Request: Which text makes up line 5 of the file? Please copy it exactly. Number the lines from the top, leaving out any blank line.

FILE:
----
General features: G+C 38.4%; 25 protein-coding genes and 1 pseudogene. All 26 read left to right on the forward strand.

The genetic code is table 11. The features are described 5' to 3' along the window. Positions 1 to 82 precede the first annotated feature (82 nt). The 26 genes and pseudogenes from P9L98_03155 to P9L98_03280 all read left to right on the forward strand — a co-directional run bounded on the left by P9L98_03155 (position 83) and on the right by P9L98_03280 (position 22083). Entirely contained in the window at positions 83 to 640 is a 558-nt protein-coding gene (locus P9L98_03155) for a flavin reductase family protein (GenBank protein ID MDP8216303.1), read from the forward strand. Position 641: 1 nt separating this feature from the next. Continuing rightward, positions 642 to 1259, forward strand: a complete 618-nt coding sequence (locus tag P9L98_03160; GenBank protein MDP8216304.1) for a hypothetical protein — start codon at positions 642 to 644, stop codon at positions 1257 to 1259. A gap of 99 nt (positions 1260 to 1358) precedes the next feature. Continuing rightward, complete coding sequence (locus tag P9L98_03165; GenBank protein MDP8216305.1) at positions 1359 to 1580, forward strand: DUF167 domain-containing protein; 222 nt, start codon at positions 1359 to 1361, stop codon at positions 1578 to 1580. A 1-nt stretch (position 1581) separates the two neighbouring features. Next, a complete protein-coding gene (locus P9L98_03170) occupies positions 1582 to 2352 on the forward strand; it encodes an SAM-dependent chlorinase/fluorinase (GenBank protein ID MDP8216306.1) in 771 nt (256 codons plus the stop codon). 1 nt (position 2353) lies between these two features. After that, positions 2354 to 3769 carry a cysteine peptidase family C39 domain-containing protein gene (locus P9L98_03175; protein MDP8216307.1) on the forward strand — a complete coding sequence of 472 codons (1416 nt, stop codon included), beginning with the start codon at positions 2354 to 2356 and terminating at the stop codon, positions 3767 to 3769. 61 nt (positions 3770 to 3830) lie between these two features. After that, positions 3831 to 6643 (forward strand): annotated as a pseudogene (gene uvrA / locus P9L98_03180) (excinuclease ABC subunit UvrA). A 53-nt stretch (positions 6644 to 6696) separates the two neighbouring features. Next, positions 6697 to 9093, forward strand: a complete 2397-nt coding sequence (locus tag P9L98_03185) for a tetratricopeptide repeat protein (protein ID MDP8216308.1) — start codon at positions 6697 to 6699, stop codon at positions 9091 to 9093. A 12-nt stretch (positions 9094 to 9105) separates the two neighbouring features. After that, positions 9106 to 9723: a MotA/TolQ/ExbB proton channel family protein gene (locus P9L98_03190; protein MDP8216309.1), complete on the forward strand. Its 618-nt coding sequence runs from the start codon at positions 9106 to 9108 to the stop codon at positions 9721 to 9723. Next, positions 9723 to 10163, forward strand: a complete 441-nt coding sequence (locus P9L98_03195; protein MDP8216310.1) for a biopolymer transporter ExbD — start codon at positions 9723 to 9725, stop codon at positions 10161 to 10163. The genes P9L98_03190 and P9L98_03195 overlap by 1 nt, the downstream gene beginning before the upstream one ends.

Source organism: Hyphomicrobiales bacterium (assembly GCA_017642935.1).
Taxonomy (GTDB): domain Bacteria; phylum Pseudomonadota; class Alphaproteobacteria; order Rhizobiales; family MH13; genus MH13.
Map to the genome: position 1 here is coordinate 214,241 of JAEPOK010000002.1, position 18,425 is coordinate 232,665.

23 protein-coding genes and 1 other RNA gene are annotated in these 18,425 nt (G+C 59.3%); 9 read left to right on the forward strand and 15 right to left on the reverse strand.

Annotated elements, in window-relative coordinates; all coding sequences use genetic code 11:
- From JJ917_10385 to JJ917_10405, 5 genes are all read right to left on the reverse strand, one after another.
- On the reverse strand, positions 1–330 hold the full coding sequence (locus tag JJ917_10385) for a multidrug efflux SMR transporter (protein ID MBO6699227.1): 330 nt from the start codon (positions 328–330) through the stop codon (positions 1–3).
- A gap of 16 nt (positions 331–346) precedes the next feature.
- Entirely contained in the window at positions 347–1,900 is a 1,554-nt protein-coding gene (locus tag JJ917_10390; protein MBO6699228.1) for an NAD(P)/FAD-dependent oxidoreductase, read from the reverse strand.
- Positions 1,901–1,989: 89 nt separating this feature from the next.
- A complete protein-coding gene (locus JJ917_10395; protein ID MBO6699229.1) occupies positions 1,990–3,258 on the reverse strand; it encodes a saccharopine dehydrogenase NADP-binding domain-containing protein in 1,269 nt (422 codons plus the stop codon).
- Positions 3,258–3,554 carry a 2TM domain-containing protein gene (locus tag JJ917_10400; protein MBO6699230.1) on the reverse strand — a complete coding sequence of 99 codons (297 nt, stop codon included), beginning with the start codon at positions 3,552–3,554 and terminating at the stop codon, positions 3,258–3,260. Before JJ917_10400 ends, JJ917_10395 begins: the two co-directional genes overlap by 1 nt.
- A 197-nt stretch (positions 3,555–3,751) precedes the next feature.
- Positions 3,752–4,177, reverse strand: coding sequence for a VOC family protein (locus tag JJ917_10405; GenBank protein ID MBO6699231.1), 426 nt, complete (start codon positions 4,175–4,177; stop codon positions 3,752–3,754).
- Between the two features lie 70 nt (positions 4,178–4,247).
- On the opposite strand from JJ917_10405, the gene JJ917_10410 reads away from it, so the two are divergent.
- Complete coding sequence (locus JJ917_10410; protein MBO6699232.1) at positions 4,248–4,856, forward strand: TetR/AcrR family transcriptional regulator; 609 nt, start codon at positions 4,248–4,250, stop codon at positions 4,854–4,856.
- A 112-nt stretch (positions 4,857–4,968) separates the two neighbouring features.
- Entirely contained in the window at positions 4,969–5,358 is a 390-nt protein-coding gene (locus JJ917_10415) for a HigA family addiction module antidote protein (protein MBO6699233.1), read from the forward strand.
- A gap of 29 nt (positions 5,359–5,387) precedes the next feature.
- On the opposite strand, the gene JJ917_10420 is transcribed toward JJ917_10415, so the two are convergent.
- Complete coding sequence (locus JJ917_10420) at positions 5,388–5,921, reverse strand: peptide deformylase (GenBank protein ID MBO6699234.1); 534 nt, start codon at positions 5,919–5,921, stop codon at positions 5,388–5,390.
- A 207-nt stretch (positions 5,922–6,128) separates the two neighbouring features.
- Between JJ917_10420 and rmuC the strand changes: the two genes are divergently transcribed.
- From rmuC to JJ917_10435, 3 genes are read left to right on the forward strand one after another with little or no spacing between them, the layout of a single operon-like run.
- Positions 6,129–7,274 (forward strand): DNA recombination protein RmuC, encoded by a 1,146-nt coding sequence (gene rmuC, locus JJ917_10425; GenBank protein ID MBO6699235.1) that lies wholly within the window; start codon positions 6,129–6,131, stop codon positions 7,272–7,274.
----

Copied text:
Map to the genome: position 1 here is coordinate 214,241 of JAEPOK010000002.1, position 18,425 is coordinate 232,665.